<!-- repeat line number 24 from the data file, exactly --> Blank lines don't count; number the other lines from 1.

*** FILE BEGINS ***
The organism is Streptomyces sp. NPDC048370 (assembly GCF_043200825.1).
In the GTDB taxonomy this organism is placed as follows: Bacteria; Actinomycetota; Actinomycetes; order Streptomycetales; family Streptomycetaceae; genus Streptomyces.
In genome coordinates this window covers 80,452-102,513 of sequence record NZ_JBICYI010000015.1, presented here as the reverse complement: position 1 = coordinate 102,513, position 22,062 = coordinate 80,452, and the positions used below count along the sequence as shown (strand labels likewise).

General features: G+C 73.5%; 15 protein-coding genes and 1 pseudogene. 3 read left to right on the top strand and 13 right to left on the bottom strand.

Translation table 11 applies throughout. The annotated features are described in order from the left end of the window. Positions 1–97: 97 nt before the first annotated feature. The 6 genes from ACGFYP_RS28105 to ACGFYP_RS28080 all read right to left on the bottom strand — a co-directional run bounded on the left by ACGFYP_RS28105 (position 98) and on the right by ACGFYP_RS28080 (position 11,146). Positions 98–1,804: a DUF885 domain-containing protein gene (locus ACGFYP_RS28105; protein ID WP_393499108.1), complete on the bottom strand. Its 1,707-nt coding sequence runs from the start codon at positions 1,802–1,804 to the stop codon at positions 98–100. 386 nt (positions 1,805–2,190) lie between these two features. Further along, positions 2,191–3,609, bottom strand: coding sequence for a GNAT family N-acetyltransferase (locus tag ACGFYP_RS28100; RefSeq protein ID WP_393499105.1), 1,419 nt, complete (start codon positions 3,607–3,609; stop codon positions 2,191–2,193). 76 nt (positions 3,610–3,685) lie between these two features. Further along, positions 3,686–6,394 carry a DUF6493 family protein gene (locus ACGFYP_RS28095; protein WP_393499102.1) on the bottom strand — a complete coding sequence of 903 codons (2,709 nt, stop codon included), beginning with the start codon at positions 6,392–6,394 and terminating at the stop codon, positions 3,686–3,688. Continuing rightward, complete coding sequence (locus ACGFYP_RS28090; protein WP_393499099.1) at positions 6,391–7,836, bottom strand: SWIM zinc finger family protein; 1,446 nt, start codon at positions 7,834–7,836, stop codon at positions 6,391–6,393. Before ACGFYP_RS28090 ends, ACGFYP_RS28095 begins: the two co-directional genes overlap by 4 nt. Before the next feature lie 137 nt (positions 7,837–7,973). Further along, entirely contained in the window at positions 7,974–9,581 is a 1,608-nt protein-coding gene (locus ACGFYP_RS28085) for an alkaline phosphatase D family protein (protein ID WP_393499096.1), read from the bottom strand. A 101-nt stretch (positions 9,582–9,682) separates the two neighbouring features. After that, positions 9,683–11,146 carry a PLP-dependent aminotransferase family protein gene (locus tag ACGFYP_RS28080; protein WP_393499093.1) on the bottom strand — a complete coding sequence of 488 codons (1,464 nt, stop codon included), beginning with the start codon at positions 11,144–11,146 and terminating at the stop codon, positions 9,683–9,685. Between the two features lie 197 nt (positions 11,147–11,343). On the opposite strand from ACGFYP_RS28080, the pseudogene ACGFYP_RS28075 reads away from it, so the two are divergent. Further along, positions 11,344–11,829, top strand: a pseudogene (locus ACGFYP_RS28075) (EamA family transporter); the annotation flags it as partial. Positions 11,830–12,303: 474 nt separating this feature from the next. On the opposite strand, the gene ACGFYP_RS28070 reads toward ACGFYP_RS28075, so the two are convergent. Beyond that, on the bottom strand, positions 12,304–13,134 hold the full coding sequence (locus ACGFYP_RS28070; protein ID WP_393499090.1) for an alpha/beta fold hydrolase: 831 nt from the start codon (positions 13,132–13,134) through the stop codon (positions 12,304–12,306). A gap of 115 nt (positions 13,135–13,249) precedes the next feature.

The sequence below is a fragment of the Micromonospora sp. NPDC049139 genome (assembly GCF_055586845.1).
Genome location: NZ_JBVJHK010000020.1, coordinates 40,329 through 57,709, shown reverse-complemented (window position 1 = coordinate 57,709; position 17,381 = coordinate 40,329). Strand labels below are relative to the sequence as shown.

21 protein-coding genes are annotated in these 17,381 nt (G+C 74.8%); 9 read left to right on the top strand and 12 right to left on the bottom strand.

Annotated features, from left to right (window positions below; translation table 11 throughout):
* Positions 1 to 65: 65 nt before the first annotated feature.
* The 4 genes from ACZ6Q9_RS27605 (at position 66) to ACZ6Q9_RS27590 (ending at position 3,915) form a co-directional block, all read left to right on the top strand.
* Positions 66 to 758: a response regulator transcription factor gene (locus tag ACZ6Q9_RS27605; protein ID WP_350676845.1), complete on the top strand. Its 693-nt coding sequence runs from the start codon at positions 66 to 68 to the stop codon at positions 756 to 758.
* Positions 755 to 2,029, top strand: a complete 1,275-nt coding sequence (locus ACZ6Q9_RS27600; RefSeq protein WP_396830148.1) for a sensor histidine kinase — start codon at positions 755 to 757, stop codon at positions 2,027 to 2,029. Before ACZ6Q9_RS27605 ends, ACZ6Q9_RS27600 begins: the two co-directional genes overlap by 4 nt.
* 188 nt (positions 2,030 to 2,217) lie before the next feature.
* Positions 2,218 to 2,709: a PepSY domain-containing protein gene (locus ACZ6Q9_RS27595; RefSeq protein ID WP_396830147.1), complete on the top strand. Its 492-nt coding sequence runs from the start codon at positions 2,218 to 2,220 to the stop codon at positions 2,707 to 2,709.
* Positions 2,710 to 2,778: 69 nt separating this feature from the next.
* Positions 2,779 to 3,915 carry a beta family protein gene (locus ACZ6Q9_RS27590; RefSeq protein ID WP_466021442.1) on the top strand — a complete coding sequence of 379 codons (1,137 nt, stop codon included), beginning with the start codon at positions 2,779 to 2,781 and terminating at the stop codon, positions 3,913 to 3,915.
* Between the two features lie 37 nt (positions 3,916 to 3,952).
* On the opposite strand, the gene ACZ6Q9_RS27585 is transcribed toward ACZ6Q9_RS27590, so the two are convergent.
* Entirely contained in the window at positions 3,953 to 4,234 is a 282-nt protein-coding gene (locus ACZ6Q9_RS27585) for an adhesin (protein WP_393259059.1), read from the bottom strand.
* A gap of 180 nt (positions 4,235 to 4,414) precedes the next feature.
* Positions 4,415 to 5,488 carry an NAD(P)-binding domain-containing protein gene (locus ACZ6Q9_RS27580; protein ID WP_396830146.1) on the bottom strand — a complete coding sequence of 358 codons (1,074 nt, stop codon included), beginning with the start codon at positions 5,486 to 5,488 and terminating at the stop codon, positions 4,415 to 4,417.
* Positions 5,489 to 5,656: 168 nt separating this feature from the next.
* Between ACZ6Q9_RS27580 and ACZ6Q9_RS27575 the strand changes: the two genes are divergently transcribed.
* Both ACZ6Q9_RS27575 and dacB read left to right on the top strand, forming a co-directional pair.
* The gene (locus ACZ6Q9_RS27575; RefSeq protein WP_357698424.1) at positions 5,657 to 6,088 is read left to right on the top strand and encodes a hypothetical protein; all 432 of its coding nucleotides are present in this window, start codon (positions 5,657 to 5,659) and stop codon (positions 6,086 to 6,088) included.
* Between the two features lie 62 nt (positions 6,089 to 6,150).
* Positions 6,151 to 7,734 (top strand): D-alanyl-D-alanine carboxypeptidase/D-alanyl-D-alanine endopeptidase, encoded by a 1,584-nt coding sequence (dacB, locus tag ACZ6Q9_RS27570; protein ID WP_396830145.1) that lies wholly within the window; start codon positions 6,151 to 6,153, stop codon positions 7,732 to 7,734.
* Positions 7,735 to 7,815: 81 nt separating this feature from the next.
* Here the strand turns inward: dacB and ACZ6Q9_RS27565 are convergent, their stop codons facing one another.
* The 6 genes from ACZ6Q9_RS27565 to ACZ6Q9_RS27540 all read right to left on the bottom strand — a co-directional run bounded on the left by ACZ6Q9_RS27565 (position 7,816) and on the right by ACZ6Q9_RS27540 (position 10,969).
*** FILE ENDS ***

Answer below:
* Between ACZ6Q9_RS27580 and ACZ6Q9_RS27575 the strand changes: the two genes are divergently transcribed.